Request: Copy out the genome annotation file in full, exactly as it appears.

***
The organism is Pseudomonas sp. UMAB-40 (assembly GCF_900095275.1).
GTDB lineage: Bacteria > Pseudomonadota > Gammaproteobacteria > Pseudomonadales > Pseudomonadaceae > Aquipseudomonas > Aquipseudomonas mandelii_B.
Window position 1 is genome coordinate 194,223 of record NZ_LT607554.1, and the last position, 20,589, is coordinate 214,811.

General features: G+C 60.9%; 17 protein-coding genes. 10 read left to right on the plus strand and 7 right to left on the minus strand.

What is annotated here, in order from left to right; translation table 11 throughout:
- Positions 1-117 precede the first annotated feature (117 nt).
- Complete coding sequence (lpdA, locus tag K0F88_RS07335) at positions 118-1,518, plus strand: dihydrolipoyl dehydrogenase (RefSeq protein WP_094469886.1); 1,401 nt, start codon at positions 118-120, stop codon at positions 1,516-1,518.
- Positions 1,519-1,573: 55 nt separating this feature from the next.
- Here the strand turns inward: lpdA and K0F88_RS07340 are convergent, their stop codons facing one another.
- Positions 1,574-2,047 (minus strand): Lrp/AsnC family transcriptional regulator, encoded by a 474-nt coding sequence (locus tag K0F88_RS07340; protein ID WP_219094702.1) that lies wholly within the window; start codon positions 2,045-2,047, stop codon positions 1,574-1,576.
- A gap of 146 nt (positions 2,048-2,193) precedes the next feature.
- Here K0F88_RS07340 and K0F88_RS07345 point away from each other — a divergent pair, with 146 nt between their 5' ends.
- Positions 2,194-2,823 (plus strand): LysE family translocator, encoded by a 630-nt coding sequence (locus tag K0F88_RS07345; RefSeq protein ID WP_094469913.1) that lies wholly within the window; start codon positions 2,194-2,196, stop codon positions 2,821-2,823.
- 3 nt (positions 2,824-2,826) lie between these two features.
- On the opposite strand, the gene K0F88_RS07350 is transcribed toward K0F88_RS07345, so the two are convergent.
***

The organism is Pseudomonas sp. UMAB-40 (assembly GCF_900095275.1).
GTDB lineage: Bacteria > Pseudomonadota > Gammaproteobacteria > Pseudomonadales > Pseudomonadaceae > Aquipseudomonas > Aquipseudomonas mandelii_B.
Window position 1 is genome coordinate 194,223 of record NZ_LT607554.1, and the last position, 20,589, is coordinate 214,811.

General features: G+C 60.9%; 17 protein-coding genes. 10 read left to right on the plus strand and 7 right to left on the minus strand.

What is annotated here, in order from left to right; translation table 11 throughout:
- Positions 1-117 precede the first annotated feature (117 nt).
- Complete coding sequence (lpdA, locus tag K0F88_RS07335) at positions 118-1,518, plus strand: dihydrolipoyl dehydrogenase (RefSeq protein WP_094469886.1); 1,401 nt, start codon at positions 118-120, stop codon at positions 1,516-1,518.
- Positions 1,519-1,573: 55 nt separating this feature from the next.
- Here the strand turns inward: lpdA and K0F88_RS07340 are convergent, their stop codons facing one another.
- Positions 1,574-2,047 (minus strand): Lrp/AsnC family transcriptional regulator, encoded by a 474-nt coding sequence (locus tag K0F88_RS07340; protein ID WP_219094702.1) that lies wholly within the window; start codon positions 2,045-2,047, stop codon positions 1,574-1,576.
- A gap of 146 nt (positions 2,048-2,193) precedes the next feature.
- Here K0F88_RS07340 and K0F88_RS07345 point away from each other — a divergent pair, with 146 nt between their 5' ends.
- Positions 2,194-2,823 (plus strand): LysE family translocator, encoded by a 630-nt coding sequence (locus tag K0F88_RS07345; RefSeq protein ID WP_094469913.1) that lies wholly within the window; start codon positions 2,194-2,196, stop codon positions 2,821-2,823.
- 3 nt (positions 2,824-2,826) lie between these two features.
- On the opposite strand, the gene K0F88_RS07350 is transcribed toward K0F88_RS07345, so the two are convergent.